Any work done at the eleventh hour is usually slipshod and of poor quality. But come March every year and the various departments of Assam government act in a manner that flies in the face of this common wisdom. There is a mad rush to spend sanctioned government funds by 31 March when the fincial year ends. A disapproving Comptroller and Auditor General has criticised Dispur several times for this ‘March end’ syndrome which makes a mockery of the principles of prudent fincial magement. But State government departments refuse to change their ways, because therein lies the scope for corrupt officialdom to make big money by underhand means. The Fince Accounts 2013-14 report by the CAG shows that government departments spent a whopping Rs 1,07,77.98 crore at March end in that fincial year. In the all-important day of 31 March, as much as Rs 1,906.31 crore was drawn. The CAG in its report has referred to relevant sections of Assam Treasury Rules, which advise uniform pace of expenditure. Then why the scramble to spend in the closing month of the fincial year? Is it due to irresponsibility and poor work culture whereby government functiories wake up at the last moment to finish all pending fincial work by March end? In fact, the concerned government officials know very well what they are doing; they are using a tried and tested stratagem to line their own pockets. This involves operating just before a deadline with parties that have much to lose if the deadline is missed. For the first six months after the State budget is tabled in the Assembly, there is no communication from the Fince department to the other departments. Then work proposals and schemes are drawn up which take around three months, with things going back and forth between Fince department and Planning & Development department. The tendering process only begins sometimes around February next year.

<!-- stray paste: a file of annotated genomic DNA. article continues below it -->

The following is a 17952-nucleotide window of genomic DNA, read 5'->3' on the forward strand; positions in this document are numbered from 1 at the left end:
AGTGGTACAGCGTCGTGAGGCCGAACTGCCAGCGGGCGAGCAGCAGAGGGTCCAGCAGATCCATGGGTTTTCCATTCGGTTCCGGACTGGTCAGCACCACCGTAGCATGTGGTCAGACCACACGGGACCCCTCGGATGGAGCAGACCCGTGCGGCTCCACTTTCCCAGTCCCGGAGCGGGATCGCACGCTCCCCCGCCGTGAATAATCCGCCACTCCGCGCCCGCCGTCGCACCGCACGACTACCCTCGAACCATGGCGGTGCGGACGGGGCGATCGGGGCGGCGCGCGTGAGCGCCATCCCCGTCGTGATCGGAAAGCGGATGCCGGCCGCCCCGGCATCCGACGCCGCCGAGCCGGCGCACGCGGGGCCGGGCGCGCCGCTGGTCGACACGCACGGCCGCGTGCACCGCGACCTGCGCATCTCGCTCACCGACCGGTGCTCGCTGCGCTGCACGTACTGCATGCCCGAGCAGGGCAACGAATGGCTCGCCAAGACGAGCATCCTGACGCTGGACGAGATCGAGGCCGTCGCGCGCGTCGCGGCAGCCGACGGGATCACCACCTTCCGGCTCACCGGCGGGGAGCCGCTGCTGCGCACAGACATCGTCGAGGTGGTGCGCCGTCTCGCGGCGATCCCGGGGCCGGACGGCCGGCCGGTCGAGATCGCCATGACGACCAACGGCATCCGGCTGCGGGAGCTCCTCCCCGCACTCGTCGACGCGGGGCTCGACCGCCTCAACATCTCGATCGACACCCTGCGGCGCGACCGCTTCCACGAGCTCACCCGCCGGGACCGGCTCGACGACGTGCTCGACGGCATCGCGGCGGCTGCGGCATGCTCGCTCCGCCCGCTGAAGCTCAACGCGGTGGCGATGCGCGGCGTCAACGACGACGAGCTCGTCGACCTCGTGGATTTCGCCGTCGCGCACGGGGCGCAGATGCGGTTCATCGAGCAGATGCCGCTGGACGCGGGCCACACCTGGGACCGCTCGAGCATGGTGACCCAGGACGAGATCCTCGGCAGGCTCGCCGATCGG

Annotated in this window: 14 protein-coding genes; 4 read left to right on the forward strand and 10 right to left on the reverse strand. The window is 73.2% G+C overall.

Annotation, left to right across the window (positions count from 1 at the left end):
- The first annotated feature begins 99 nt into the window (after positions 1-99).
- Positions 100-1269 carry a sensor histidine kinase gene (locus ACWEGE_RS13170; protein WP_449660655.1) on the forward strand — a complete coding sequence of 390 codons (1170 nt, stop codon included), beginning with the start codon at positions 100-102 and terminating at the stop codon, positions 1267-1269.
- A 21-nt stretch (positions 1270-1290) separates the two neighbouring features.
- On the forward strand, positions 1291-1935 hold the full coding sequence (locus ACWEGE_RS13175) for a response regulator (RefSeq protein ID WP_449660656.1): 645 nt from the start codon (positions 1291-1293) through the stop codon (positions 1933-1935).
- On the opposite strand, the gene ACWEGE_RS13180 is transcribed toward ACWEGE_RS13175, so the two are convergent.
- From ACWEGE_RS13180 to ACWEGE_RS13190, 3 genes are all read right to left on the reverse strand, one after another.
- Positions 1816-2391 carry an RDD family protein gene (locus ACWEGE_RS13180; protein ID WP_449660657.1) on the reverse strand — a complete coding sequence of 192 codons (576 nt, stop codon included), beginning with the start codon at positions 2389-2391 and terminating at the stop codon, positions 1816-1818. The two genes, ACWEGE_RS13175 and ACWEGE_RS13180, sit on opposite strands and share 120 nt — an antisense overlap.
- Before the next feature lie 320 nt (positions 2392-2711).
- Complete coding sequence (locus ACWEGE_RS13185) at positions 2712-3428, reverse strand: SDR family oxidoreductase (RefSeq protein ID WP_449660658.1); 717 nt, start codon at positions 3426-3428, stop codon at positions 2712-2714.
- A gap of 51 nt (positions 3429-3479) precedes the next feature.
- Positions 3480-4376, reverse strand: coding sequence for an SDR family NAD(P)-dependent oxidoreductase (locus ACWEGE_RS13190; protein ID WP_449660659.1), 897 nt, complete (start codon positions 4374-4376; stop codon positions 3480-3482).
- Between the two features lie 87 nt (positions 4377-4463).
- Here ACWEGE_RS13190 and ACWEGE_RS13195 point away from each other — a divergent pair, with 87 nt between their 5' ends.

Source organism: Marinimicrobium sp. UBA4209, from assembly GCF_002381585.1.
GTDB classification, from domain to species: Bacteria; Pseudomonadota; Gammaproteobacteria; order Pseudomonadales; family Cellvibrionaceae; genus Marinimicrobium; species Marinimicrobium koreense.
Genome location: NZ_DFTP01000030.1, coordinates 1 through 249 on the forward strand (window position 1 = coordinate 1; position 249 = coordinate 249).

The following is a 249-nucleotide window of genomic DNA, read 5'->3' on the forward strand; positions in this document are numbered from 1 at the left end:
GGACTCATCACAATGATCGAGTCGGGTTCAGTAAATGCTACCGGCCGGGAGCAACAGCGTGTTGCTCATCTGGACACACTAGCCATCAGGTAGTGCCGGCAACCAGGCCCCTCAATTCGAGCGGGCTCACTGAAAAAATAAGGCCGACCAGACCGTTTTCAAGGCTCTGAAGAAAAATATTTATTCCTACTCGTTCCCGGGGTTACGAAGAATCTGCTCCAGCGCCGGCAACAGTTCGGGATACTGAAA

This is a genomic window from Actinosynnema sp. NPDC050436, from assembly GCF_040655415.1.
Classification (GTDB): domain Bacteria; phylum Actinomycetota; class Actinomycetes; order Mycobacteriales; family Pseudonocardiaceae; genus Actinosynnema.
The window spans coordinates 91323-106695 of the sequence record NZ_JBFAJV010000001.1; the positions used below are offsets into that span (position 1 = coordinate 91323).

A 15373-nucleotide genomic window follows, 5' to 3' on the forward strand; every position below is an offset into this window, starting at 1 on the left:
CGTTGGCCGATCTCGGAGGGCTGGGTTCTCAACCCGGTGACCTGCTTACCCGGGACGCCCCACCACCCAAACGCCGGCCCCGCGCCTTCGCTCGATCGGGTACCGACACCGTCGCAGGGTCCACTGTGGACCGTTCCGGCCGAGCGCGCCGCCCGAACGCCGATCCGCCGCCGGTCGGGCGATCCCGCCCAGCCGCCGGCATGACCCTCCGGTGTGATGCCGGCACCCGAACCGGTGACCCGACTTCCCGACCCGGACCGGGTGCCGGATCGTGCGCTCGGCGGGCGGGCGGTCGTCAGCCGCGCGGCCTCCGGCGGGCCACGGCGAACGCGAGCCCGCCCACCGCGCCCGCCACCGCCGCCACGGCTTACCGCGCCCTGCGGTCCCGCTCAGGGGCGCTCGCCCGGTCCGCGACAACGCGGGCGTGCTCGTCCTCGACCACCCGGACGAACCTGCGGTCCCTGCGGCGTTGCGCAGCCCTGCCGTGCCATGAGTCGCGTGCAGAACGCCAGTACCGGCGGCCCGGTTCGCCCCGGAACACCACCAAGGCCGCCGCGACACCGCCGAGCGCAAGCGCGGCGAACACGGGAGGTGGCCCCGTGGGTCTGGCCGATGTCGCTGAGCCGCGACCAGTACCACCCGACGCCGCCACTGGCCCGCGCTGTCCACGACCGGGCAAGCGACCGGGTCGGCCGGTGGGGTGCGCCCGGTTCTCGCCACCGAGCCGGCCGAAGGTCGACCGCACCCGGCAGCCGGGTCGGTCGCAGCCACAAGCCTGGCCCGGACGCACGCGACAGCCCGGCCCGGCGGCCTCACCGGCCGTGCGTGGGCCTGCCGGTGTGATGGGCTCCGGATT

In March, the Fince department hurriedly begins to approve schemes and proposals. The scope for irregularities correspondingly increases as March end nears. A great hubbub begins as treasuries across the State work round the clock, ignoring Sundays and holidays. The scene at the Assam Secretariat and Dispur Treasury in particular, is chaotic beyond belief. Fince officials sit with the files to clear ceilings (FOC)s as hordes of contractors and middlemen jostle to deposit their bills and cheques in time at the treasury. This is a very anxious time for contractors who have already paid commissions at various tables in fixed percentages, beginning from the file ‘put up’ stage. If officials of the Fince department and other departments work regularly, contractors can mage to get their ceilings cleared in time. But this the concerned officials will not do; so hefty bribes have to be forked out to get the needful done. But if the ceiling is cleared near 31 March, pray how will the department spend the money in the 3-4 days remaining? No wonder that departments hardly mage to spend around 60 per cent of their total budget allocations. This great bazaar of ‘March end’ continues year after year, deaf to CAG advisories or stern directives by the Chief Minister. For this bazaar lines the pockets of everyone concerned, down from the ministers and bureaucrats to the lowly officials and peons. As to the quantity and quality of work done for which the money is released by this ‘March end’ process, the lesser said the better. It is the public that suffers, with its voice drowned in the din of this bazaar. Unless governments at the Centre and the States drastically overhaul this system to bring it in line with transparent, accountable practices throughout the year, the ‘March end’ syndrome will continue to bedevil our public finces.